11. Trump called black athletes honoring black victims of police brutality “son[s] of bitch[es].”

@ninersCK7 / Twitter

Colin Kaepernick started a movement that has forever made an impact on sports, by taking a knee during the national anthem to protest police brutality against black and brown lives. In a September 2017 rally in Alabama, he roared at the crowd claiming that NFL owners should fire their players for exercising free speech. “Get that son of a bitch off the field right now. He’s fired. He’s fired!”

Under oath, Miami Dolphins owner, Stephen Ross, admitted that he supported the protests initially, but Trump’s comments changed his mind.

12. Trump mocked a reporter’s disability.

@VABVOX / Twitter

New York Times journalist, Serge Kovaleski, suffers from a joint condition that became the butt of a joke for Trump during his primary campaign. Kovaleski was correcting Trump’s lie that “thousands” of Muslims in New Jersey celebrated the 9/11 attacks. Trump’s response was to mock his congenital condition. We all thought that would be his last strike. Never forget.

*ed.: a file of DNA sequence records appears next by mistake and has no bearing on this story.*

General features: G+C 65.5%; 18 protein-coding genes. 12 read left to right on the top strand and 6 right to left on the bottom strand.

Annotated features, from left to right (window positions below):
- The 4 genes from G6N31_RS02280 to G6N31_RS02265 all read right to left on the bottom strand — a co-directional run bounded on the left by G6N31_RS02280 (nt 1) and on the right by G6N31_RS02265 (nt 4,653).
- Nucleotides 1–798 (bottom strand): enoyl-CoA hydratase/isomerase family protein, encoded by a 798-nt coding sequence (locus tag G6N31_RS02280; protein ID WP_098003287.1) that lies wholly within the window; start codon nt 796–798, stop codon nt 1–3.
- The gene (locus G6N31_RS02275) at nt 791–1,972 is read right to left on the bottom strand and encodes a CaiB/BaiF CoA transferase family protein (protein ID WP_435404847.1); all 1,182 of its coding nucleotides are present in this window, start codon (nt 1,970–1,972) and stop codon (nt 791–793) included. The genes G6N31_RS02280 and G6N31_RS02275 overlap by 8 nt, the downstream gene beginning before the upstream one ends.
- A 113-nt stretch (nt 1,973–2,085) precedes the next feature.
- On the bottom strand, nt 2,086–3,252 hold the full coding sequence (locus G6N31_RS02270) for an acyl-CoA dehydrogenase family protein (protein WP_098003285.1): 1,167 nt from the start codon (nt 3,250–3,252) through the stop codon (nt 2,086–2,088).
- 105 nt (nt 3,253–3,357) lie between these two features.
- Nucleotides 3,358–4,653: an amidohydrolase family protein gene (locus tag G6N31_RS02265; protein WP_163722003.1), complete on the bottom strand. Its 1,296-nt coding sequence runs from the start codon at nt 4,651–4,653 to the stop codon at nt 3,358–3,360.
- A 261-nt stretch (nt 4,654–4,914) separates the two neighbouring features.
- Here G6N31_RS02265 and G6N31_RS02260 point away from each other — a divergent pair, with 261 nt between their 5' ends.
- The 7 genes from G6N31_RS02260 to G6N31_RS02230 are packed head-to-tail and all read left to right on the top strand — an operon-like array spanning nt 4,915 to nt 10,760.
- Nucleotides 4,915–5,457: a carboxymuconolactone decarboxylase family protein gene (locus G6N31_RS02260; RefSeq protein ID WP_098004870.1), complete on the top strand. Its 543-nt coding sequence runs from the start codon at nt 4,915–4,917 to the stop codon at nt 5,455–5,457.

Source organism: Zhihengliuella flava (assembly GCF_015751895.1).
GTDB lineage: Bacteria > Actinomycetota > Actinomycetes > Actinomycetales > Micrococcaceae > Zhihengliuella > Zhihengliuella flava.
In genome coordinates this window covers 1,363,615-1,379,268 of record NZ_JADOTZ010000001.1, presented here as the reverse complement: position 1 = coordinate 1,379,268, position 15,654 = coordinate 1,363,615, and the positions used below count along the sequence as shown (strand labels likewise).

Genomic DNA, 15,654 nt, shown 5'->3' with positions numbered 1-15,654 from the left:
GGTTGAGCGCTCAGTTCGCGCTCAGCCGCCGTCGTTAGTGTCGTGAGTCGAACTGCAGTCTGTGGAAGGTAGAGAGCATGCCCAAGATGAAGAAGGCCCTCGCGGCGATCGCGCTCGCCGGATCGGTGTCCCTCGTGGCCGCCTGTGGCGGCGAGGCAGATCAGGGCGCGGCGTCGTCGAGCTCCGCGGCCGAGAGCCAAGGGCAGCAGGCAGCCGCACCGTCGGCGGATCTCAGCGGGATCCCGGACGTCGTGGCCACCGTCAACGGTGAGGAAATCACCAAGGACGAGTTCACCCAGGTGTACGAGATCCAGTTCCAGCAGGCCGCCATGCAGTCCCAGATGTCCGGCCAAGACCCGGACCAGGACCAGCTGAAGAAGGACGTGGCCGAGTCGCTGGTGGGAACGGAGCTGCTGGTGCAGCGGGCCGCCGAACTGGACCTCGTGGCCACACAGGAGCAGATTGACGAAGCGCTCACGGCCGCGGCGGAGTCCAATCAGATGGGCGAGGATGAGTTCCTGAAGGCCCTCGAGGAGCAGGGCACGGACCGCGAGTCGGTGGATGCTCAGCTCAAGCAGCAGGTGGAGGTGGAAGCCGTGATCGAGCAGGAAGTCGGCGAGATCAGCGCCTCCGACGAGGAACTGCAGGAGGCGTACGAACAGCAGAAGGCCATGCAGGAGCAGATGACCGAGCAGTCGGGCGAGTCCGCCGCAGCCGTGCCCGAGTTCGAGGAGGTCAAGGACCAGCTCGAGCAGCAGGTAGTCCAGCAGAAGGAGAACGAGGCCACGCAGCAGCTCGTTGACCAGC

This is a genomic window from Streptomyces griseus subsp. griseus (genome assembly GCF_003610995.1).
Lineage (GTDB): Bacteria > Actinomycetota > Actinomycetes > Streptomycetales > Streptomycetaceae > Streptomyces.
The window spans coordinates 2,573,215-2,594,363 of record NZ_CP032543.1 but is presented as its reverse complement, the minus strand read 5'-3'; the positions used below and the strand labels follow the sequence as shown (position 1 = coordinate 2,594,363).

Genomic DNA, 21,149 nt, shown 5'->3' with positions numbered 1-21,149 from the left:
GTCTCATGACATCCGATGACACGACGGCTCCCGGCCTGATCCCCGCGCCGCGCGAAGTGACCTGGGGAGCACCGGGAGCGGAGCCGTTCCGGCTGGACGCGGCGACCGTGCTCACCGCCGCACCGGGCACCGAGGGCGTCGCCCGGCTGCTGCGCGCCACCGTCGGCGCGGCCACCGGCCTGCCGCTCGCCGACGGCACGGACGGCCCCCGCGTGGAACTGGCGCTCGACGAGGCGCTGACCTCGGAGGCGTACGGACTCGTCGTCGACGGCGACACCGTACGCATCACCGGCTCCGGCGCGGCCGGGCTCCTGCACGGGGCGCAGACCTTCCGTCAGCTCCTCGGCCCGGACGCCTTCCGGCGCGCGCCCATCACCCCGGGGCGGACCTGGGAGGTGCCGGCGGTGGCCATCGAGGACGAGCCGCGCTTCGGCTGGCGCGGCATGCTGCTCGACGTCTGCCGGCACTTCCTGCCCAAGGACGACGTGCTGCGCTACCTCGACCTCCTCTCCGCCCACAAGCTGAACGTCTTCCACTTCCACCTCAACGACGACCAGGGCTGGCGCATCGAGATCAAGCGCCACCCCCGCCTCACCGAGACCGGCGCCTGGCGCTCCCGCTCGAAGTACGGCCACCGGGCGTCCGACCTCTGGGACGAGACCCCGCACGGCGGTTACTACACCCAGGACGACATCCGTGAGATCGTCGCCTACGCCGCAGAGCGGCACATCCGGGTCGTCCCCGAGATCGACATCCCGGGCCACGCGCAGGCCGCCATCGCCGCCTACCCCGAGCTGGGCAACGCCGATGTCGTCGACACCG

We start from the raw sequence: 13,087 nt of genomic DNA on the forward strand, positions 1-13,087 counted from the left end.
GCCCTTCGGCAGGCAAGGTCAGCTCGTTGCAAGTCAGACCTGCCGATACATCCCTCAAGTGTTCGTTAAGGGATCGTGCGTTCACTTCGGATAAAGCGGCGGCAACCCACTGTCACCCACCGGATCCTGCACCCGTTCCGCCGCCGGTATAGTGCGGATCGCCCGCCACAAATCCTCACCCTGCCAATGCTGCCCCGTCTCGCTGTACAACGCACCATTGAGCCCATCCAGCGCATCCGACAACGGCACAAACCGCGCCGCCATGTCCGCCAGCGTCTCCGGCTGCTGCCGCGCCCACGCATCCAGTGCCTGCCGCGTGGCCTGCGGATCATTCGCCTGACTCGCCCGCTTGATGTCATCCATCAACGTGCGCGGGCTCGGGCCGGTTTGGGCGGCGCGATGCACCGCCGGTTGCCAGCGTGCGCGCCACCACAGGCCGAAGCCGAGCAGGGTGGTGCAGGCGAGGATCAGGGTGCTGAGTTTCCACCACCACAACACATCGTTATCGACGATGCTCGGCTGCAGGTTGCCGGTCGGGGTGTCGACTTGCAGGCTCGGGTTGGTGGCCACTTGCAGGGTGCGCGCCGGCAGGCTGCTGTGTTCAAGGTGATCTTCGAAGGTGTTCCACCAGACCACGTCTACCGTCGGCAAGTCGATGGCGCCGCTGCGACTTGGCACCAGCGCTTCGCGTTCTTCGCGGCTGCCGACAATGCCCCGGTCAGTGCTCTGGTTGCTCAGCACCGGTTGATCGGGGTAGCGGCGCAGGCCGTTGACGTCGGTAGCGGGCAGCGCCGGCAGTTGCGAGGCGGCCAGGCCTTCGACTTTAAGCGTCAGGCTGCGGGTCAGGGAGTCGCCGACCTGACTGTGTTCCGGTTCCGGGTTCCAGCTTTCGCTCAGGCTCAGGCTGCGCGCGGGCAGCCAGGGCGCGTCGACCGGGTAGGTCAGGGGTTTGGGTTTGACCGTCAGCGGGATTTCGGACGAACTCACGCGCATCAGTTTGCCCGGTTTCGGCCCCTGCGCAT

13. When Trump took out an ad wanting to kill the wrongly convicted Central Park Five.

@morganstephensa / Twitter

The newly released Netflix series “When They See Us” depicts what happened to a collection of Black and Latino young boys who were coerced to admit guilt to raping a woman in Central Park. A big theme in the story was how it felt for the mothers of the boys and the boys themselves to see that this random, rich white man, wanted to kill them. They’ve since been exonerated.

A reporter asked Trump if he would apologize to the Central Park Five. His response was, “You have people on both sides of that. They admitted their guilt.”

This man wouldn’t know truth if it hit him in the face, and we hope it does. Hard.

READ: Migrants Children Are Getting Sick In Detention Centers But The Trump Administration Doesn’t Want To Give Them Toothbrushes